While the differential diagnosis for patients presenting with symptoms consistent with acute attacks is broad (36), a few specific diagnosis are worth more detailed discussion. Patients presenting with progressive weakness and neuropathy should be evaluated for Guillain-Barré syndrome (GBS). Some key differences include the lack of severe abdominal pain and autonomic nervous system involvement in GBS, and the lack of ascending paralysis in acute attacks (53). The most important difference is the presence in AHP of markedly elevated urine ALA and PBG, which are normal in GBS.
There are two conditions which can also present with elevated ALA levels and symptoms indistinguishable from acute attacks (54). In lead intoxication, excess lead inhibits the function of ALA dehydratase, the enzyme that is defective in ALAD porphyria (55). Biochemical testing shows isolated elevations of urine ALA but normal PBG, which helps distinguish it from AIP, VP and HCP attacks. Measuring the blood lead is definitive for diagnosis.
Hereditary tyrosinemia is an autosomal recessive disorder of tyrosine catabolism due to mutations in the fumarylacetoacetate hydrolase (FAH) gene. Patients with defective FAH function have abnormal accumulation of fumarylacetoacetate and succinyl acetone in hepatocytes which inhibit ALA dehydrase (56). Biochemical testing shows elevated ALA levels in the urine, but normal PBG. Clinically, hereditary tyrosinemia manifests in infancy or early childhood whereas AHP is rarely active before puberty (57,58).
A common mistake in the diagnostic workup for AHPs is to screen for urine porphyrins, which do not include the porphyrin precursors ALA and PBG. Many patients without AHP show mild to moderate increases in urinary porphyrins, in particular coproporphyrins I and III. This is a nonspecific result that can be seen in a wide range of conditions unrelated to AHP (59,60). The finding of isolated secondary coproporphyrinuria is rarely evidence of AHP.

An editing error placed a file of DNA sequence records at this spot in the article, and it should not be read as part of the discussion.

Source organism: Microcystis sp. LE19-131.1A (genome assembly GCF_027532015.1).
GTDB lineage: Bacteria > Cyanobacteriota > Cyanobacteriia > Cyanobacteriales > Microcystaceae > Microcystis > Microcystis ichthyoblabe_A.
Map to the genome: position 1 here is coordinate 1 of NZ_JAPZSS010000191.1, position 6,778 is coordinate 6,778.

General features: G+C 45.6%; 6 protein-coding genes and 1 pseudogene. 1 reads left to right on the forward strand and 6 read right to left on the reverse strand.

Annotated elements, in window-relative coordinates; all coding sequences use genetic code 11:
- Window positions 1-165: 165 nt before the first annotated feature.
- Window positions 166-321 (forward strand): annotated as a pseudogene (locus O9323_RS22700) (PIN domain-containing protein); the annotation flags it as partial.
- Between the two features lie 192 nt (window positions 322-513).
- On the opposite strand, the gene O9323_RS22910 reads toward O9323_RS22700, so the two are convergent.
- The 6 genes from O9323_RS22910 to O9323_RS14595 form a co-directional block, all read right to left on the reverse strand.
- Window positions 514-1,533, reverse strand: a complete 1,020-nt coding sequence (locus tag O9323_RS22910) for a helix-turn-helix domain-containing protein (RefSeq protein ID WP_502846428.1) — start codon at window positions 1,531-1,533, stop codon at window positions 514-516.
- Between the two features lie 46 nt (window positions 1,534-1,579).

The mainstays of management during an acute attack are elimination of triggering factors, treatment of the acute symptoms, and therapy with intravenous heme.
Identification of known triggers of acute attacks
A number of conditions are known to induce heme synthesis and the expression of ALAS1 in the liver, which can lead to acute attacks. A mainstay in management of acute attacks is identifying and eliminating inducers of acute attacks.
Medications that are known to induce synthesis of cytochrome P450s are a well-known class of triggers for acute attacks. Several drug safety databases are available with lists of drugs (https://www.porphyriafoundation.com/drug-database; https://www.drugs-porphyria.org) that are considered risky as well as those that are thought to be safe (61).
Prolonged fasting also predisposes to acute attacks. First attacks of acute porphyria have been reported during a fast imposed by abdominal surgery or with extreme measures for weight loss such as a highly restricted diet or gastric bypass (62). Animal studies have shown that fasting induces the expression of peroxisome proliferator-activated receptor gamma coactivator 1-alpha (PGC-1α), which induces the expression of ALAS1 (63). This is the basis for giving carbohydrates to patients in an acute attack (64). Conversely, there is no evidence that a diet with excess carbohydrates protects against attacks. Instead, patients who take extra carbohydrates for this purpose can develop obesity. While exercise can affect caloric balance, it has never been implicated in acute attacks.